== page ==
Chinese Crowds Are Not for the Claustrophobic

We’ve just about had it with the horrendous internet connections we’ve had while we’ve been in Beijing. This is the sole instigator of our delayed posts. Trying to upload a post and pictures now takes about 2 hours due to the terrible wifi at our hostel. So, we apologize for any concern you may have had for our wellbeing during this time. Yes, we realize that these are all first world problems. Instead, save your concern for the next few days where we head to Hanoi to experience another typhoon.

The internet complaint is really what drove the entire first half of our day today. Sick of wasting two hours yelling at the router in our hallway, we instead, opted to visit a nearby café in hopes that their internet wifi would be significantly better than our hostel’s. We arrived and ordered some breakfast of croissants, a mango yogurt drink for Lynn, and a chocolate shake for Doug. Grabbing a table, we attempted to decipher the QR code sticker stuck to every table with instructions on how to get on their wifi. More frustrations were encountered when we realized that it involved installing an app which was estimated to install in 45 minutes. Luckily a waiter brought our food minutes later and gave us the network password so we could bypass the app. And thank the heavens, the internet actually worked. We didn’t get disconnected every 2 minutes so we took full advantage of this and starting booking accommodations during our stay in Cambodia. We also spent some time trying to figure out our route around Australia which we now know will involve a lot of flights.

Deciding that we didn’t need to do much more research at this point we googled for the top Sichuan restaurants in hopes that we’d find one in route to our next destination: Mao. One just so happened to be situated in a hotel near the Forbidden City so we started off in that direction. We walked a good 30 minutes before we were hit with a wall of overly assertive, hat wielding tour groups. Where had all these people come from? Snaking our way through the crowds with a few missed turns thrown in we arrived at the hotel only to be told with hand gestures that the restaurant was closed. Bummer. We shook off the disappointment and came up with another plan to head to Wangfujing Street, a pedestrian road with various shops and restaurants. Tackling the crowds once again we took off in that direction, but never shaking the crowds. Seriously, where had all these people come from? Two days previously we were walking this street and only passed a couple of people here and there. We have since agreed that since yesterday was National Day people must have taken today off for a long holiday weekend. It also doesn’t help that this was the second sunny day in a long line of rainy days. Oh well. Arriving on Wangfujing Street, Doug spotted a street food he’d been hoping to try today. We aren’t entirely sure what it is but it is some sort of candied fruit. Doug took a few bites and exclaimed “It’s really sweet!” 3-4 of the fruits were eaten and the rest was donated to the trash. We aren’t about to give our dentist-less teeth up for some mediocre food. Next it was time to find lunch, we headed off to a nearby mall to weigh our options there. A quick tour of the food floor led us to Shanghai Restaurant where we ordered more buns, noodles, and pork to satisfy our growing hunger. Thinking we still needed some dessert, we briefly considered Dairy Queen but chose to get a fresh mango jelly beverage instead.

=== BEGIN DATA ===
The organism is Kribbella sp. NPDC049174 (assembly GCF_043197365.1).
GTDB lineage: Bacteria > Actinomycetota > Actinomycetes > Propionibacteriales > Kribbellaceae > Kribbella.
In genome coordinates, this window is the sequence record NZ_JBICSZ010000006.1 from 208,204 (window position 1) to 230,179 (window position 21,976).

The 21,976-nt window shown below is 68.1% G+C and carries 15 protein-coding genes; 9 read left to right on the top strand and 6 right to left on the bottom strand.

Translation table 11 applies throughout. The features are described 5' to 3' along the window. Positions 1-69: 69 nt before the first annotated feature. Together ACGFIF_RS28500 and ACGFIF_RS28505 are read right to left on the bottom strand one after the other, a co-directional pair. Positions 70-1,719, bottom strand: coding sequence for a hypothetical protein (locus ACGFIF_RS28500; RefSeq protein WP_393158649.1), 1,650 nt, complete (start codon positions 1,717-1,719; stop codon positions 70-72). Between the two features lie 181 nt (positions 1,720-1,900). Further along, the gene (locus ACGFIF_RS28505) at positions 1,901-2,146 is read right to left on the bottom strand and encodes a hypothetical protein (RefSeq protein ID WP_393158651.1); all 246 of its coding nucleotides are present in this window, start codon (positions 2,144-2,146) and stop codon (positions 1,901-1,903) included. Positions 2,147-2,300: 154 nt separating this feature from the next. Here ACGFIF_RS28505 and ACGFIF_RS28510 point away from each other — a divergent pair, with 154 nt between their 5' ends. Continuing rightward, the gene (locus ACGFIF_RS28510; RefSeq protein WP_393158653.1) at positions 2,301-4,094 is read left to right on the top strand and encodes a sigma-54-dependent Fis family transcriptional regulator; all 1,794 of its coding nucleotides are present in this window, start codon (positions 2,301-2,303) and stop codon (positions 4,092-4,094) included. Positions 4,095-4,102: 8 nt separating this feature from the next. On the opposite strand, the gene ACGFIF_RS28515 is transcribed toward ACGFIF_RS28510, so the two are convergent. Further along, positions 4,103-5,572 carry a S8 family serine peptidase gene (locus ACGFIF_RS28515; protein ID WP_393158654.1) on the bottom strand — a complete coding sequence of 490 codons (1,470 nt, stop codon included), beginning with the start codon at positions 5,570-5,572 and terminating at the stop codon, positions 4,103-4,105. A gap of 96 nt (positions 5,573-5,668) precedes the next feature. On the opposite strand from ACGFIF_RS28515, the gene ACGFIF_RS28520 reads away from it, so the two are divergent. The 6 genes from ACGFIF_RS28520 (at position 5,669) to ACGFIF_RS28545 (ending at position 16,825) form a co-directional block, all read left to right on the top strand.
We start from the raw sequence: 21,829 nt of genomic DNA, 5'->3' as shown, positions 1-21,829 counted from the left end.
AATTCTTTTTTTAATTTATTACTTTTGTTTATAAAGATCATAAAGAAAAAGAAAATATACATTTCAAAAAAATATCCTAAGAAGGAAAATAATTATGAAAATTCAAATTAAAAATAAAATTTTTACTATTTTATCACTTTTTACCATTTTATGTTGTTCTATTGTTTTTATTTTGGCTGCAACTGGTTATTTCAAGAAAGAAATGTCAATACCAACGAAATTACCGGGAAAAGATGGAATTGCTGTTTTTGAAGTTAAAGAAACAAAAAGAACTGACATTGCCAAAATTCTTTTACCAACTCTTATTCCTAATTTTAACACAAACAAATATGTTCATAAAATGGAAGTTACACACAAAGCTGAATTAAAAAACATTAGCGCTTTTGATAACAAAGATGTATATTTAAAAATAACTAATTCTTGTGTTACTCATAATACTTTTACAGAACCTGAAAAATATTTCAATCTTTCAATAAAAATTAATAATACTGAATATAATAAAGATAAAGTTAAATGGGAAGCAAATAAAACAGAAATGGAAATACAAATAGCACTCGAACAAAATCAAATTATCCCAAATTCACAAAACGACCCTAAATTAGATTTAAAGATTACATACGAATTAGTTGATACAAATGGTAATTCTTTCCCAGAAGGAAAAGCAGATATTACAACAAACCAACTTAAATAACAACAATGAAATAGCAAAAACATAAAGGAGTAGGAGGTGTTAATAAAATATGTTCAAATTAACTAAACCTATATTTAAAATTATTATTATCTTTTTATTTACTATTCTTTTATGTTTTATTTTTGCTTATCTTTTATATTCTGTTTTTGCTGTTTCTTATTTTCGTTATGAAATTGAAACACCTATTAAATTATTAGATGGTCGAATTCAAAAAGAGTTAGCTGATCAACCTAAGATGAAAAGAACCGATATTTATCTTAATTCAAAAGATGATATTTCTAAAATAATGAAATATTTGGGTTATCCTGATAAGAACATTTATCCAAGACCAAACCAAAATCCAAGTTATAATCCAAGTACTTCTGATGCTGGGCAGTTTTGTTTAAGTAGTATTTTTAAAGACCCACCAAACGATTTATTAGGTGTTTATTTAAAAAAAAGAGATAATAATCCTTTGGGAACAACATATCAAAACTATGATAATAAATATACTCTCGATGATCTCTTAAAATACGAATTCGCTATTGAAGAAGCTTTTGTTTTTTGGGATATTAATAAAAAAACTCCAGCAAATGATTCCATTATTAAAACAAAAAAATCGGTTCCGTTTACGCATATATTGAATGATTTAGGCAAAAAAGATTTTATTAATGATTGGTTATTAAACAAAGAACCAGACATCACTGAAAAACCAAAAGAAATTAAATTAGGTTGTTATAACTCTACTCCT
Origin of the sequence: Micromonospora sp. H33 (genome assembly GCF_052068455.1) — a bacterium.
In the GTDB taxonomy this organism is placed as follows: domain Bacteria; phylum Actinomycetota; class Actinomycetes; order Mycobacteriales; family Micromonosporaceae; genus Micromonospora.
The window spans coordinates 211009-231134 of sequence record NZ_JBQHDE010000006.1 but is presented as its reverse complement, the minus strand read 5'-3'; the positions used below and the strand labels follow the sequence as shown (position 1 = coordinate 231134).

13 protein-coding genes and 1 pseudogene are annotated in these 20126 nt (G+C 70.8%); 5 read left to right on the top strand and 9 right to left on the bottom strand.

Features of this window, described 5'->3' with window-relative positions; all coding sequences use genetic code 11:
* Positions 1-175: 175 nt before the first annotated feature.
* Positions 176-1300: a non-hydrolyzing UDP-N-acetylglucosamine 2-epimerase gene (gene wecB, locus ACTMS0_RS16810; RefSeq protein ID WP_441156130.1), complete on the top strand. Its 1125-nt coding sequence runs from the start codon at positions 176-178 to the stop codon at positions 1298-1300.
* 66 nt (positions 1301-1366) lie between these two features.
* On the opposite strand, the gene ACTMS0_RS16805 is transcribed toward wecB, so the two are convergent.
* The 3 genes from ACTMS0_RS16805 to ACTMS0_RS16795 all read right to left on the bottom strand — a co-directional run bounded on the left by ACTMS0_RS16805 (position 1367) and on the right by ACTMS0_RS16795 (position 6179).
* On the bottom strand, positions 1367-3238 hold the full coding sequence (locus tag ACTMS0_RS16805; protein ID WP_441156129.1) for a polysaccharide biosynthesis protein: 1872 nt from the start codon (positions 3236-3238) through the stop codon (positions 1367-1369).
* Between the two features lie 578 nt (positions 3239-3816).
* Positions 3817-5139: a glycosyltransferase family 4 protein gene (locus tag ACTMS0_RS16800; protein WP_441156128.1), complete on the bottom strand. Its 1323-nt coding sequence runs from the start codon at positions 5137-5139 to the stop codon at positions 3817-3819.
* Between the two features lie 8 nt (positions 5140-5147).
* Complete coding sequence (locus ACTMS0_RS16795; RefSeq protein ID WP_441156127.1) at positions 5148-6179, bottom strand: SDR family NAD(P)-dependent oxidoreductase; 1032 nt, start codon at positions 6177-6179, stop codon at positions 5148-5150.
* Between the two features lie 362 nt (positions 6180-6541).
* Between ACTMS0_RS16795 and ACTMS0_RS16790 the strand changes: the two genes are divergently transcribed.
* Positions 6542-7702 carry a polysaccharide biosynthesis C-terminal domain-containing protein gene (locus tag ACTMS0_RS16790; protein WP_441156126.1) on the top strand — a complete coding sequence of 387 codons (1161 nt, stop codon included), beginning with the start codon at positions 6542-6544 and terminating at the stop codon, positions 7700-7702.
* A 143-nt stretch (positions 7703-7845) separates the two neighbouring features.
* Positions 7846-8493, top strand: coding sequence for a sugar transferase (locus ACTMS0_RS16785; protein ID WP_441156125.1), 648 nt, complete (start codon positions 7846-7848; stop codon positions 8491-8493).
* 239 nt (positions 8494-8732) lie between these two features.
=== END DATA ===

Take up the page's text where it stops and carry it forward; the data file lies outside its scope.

Another delicious lunch of dumplings and noodles.
Another delicious lunch of dumplings and noodles.
Weird candied fruit on a stick.
Weird candied fruit on a stick.